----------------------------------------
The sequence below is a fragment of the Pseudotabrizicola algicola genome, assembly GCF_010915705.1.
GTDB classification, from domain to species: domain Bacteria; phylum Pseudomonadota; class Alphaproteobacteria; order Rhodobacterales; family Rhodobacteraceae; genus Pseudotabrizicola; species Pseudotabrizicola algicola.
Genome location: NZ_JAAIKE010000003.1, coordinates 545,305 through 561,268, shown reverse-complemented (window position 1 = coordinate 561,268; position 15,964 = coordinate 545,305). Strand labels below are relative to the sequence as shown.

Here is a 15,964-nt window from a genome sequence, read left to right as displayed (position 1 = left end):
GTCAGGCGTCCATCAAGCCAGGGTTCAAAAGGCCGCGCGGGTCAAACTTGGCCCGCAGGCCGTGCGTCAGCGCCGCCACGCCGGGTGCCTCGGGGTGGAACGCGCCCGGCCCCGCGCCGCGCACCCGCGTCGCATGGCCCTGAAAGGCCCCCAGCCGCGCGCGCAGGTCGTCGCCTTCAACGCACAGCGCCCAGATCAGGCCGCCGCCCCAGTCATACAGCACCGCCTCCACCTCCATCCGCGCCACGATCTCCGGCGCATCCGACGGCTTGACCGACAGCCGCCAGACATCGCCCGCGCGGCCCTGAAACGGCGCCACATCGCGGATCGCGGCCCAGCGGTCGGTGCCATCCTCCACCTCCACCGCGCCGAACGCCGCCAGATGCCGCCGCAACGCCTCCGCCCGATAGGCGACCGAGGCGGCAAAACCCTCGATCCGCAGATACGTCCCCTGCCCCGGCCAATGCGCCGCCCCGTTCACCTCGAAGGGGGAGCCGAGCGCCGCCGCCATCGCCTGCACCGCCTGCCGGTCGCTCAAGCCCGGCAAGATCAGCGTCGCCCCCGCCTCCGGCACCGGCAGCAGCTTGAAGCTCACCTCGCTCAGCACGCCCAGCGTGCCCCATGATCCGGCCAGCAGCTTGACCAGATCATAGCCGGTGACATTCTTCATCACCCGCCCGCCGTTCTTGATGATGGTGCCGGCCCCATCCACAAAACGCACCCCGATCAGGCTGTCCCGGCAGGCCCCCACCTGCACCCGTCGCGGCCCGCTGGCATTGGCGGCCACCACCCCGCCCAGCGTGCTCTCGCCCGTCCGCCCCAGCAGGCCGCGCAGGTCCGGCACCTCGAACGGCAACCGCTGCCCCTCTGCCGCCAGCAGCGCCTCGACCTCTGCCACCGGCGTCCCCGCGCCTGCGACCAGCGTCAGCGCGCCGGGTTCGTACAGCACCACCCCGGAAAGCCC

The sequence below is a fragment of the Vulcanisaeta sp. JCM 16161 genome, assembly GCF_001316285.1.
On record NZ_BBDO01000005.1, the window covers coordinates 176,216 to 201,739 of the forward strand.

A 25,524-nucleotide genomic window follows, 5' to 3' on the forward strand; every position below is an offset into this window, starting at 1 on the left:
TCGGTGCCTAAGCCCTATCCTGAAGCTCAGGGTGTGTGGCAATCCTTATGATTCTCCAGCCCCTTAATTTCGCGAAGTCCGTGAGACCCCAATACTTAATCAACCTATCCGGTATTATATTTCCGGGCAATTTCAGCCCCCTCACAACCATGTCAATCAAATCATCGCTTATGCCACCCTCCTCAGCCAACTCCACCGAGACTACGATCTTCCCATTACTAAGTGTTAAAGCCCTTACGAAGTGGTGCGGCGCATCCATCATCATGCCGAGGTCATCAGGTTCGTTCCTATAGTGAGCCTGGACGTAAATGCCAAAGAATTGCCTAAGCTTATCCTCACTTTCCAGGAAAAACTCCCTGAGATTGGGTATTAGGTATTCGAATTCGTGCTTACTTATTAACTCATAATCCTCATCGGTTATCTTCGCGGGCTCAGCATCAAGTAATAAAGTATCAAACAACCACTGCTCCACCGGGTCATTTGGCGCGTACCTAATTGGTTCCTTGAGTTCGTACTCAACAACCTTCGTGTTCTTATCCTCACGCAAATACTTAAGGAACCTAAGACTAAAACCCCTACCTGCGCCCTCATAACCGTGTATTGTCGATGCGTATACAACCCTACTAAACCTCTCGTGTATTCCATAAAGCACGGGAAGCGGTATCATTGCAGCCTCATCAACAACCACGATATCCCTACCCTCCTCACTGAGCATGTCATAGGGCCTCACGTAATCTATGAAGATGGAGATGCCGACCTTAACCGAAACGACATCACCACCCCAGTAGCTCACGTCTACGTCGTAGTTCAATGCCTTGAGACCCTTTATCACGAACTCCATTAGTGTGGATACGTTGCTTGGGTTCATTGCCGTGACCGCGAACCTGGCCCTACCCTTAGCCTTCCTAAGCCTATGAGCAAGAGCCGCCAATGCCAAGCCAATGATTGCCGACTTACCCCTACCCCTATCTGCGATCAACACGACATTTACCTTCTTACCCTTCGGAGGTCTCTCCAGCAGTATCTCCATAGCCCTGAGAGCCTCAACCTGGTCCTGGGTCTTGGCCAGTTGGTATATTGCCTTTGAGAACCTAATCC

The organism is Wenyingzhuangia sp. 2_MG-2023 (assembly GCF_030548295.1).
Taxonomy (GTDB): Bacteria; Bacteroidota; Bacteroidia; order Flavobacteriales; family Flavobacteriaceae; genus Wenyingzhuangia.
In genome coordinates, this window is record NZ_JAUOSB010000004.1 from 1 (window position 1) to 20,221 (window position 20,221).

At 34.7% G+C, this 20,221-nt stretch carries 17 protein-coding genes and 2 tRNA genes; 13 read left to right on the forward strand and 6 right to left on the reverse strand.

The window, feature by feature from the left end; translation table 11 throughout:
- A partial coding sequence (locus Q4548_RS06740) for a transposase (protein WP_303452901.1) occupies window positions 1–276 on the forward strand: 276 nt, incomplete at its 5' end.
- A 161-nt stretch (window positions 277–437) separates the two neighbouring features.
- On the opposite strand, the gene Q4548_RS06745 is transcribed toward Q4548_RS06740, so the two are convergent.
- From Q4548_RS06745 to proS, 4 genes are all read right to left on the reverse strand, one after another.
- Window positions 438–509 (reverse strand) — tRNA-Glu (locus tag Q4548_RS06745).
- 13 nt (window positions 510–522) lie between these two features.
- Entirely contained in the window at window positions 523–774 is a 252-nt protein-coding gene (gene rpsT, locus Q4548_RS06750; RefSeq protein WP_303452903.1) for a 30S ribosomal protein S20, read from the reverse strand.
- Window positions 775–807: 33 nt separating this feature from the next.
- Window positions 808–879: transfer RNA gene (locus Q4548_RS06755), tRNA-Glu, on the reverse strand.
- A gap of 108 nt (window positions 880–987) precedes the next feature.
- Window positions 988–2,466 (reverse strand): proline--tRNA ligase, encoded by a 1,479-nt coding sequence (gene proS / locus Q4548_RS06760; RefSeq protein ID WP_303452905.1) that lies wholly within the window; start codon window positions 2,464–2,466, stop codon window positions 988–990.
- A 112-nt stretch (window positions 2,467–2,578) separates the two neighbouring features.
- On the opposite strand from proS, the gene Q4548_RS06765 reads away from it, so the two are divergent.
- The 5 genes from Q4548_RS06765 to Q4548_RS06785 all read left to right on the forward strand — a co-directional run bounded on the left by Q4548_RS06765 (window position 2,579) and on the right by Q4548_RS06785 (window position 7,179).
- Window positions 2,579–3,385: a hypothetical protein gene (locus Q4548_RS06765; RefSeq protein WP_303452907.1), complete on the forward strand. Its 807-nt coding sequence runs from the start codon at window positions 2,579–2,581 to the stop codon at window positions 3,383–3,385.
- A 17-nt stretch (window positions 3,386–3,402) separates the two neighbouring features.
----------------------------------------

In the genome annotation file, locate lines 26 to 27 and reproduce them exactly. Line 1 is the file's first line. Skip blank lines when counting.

- A 112-nt stretch (window positions 2,467–2,578) separates the two neighbouring features.
- On the opposite strand from proS, the gene Q4548_RS06765 reads away from it, so the two are divergent.